So prior to FreeCodeCamp, I knew a lot about web development. I looked at this forum for the first time today, and saw that people were getting jobs from just the front-end developer course!
This is so shocking to me because prior to FreeCodeCamp, I knew HTML5, CSS3, Bootstrap, JS, jQuery, little bit of AngularJS, and PHP. I did not think I could get a job at my level for some reason though.
Will I gain anything front-end-wise from FreeCodeCamp? Am I ready to start applying to jobs?
The truth is that very few got their first job ‘just’ from the front end course. If you read the testimonials carefully you’ll see that what really secures the deal for most is the willingness to work hard at producing high quality portfolios of decent projects, finding numerous other sources to supplement their learning and taking every opportunity to engage in networking, through meet-ups and the like.
Freecodecamp certainly helps in giving you the roadmap and the project list that points you in the right direction, and the community is great for help and extension where it’s needed, but ultimately the only thing that will get you a job is you
The truth most probably is that the industry is not looking for coders but for solutions. In todays world, where systems get more and more complex and diverse and time for solutions is getting shorter and shorter, the industry is no longer looking for generic coders, but ready made template projects and hands on experience they can use upfront.
The keyword here is portfolio. If you can show evidence that you are not “just” a terrific coder but also a respected team member, excellent communicator, whiteboard specialist that can absorb and deliver ideas and concept accross teams, THEN you are starting to become interesting.
Concerning fcc: Here you will “just” learn programming skills. That’s the most easy, and less looked part of an IT job. So fcc alone will you most probably not get a job.
The projects you do here will be your portfolio showing potential employers that you are capable of doing and not just learning. That could certainly put you above other candidates that they’re considering!
Yes, but the point isn’t to show that you alone can do the same thing as a professional team of experienced developers, just that you have the skills and the drive to be a part of that team. Finishing the front-end certificate places the inexperienced coder in a much better place than if they tried to get a junior dev job with nothing but a resume and a handshake.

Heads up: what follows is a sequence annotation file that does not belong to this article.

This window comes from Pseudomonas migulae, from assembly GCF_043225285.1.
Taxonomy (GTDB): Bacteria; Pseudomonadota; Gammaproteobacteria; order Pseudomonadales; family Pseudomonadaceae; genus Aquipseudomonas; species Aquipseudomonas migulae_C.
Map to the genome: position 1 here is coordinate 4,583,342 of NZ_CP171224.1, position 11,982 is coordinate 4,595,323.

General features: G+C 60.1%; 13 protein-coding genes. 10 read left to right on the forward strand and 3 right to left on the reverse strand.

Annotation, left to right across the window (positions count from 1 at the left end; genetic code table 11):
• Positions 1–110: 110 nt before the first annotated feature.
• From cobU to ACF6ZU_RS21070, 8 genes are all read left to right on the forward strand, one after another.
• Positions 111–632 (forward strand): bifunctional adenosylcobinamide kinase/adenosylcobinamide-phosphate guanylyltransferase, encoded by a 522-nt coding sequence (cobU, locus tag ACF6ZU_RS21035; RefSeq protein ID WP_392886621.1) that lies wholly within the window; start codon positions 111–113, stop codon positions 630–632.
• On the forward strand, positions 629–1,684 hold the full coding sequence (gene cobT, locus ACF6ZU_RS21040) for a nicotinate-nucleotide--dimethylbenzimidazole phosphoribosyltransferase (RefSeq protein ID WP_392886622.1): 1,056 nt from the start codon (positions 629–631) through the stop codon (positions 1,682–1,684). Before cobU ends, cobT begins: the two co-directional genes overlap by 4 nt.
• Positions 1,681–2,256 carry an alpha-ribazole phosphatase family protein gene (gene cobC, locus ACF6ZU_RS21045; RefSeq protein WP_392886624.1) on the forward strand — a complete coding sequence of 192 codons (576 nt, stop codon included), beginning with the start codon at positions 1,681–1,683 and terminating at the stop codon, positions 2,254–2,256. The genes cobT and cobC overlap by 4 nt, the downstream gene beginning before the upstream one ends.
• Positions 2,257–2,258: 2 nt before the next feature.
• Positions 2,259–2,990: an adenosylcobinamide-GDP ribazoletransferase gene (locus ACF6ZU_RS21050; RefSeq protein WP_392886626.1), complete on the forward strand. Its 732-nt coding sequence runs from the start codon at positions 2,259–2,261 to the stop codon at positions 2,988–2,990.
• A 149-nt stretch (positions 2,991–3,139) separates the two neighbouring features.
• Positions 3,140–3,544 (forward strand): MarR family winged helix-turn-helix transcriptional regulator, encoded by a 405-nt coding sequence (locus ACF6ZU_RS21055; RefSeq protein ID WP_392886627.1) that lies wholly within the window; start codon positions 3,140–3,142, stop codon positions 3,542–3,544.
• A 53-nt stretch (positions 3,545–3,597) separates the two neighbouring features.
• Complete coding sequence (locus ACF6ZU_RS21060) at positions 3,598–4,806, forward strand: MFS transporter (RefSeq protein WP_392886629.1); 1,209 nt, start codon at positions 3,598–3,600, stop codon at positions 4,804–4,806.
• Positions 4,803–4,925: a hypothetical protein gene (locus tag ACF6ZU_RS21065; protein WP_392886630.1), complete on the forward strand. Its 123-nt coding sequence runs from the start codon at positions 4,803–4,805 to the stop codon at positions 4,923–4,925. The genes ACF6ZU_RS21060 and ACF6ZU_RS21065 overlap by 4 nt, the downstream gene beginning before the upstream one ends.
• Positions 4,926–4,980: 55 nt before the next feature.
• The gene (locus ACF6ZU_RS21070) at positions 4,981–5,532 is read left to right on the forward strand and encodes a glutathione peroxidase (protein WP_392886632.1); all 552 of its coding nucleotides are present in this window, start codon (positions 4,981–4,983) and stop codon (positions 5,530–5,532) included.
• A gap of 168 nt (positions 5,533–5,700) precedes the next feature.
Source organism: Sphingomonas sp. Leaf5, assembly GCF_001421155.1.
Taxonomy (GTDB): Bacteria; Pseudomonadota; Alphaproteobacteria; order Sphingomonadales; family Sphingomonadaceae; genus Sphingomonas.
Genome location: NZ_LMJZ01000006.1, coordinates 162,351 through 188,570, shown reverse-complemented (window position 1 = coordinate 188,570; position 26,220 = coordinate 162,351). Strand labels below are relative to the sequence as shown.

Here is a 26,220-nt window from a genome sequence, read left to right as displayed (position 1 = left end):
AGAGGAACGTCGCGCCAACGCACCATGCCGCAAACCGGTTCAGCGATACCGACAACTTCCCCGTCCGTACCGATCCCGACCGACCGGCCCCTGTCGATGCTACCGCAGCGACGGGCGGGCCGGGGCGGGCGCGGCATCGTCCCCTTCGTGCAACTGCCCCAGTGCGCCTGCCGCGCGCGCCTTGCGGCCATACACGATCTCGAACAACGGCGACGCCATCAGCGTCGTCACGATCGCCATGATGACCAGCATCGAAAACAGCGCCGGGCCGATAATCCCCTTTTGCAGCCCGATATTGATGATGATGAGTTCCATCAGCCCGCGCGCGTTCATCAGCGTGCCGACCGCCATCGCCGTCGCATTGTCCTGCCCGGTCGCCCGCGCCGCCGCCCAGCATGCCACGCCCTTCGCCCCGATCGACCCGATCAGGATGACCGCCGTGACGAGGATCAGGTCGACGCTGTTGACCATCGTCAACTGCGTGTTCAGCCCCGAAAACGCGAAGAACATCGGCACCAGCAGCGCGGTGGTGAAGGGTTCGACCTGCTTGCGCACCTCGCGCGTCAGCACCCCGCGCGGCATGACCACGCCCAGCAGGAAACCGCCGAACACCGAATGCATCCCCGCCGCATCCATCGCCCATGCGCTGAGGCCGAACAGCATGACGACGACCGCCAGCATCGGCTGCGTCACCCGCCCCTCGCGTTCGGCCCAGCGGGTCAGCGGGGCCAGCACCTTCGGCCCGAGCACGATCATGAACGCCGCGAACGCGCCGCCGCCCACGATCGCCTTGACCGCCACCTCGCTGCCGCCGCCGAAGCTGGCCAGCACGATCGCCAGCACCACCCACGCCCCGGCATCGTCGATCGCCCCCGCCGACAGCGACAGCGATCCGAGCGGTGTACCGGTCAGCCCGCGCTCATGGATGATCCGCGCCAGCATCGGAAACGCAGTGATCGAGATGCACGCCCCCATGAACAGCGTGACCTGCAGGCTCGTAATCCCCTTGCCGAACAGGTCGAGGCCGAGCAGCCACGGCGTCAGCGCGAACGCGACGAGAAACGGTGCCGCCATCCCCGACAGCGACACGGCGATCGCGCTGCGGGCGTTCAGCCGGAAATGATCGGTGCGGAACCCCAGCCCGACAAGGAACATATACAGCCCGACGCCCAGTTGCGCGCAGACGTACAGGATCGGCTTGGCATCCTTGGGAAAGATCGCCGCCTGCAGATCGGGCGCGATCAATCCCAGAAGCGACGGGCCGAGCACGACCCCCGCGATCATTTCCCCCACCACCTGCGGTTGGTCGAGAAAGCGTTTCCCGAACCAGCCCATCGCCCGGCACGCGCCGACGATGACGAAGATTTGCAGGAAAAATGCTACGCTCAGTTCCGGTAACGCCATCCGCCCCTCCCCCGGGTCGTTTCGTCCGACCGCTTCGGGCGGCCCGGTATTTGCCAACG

Just a thought on this:
When potential employers might be so keen on fcc-members: Why do they not show more presence on THIS platform ? I mean: when fcc coders might qualify in the top ranks - as many of you seem to believe - why should an enterpreneur miss the chance to get them upfront HERE ?
Yeah, exactly: There are platforms that are primarily made for recruiters (paying the bill) assisting them with a bunch of support during their recuiting process. FCC does not have such fancies.
So why should a recruiter look into fcc, or even how he will ever know about it ?
Isn’t this an argument for fcc NOT being the high profile platform some folks in here might think it should be ?
I do not want to demotivate anybody here, but I think some common sense about what fcc is and what it is not is important.
I think it’s good to remark that Free Code Camp, while an incredible curriculum, is also a global community of people who are interested in code, many of whom are trying to self-educate their way into a new career.
That means you have access to people ahead of and behind you in this journey willing to share their experiences and help you solve problems. Just yesterday I had a problem which I solved in minutes last night by posting here about that.
For someone interested in learning to code like me these observations make Free Code Camp a tremendous and invaluable resource.
Not to mention the killer project portfolio you get in return for your work here!
I’m going through the course now, and SOMEDAY, I hope to get a sweet dev job that pays a ton of money (don’t dash this dream against the rocks please, hehe). That being said, I have been searching through the forums and I’m not seeing the answer I’m looking for. It is pretty weird IMO that folks are finishing the front-end cert. and asking about jobs.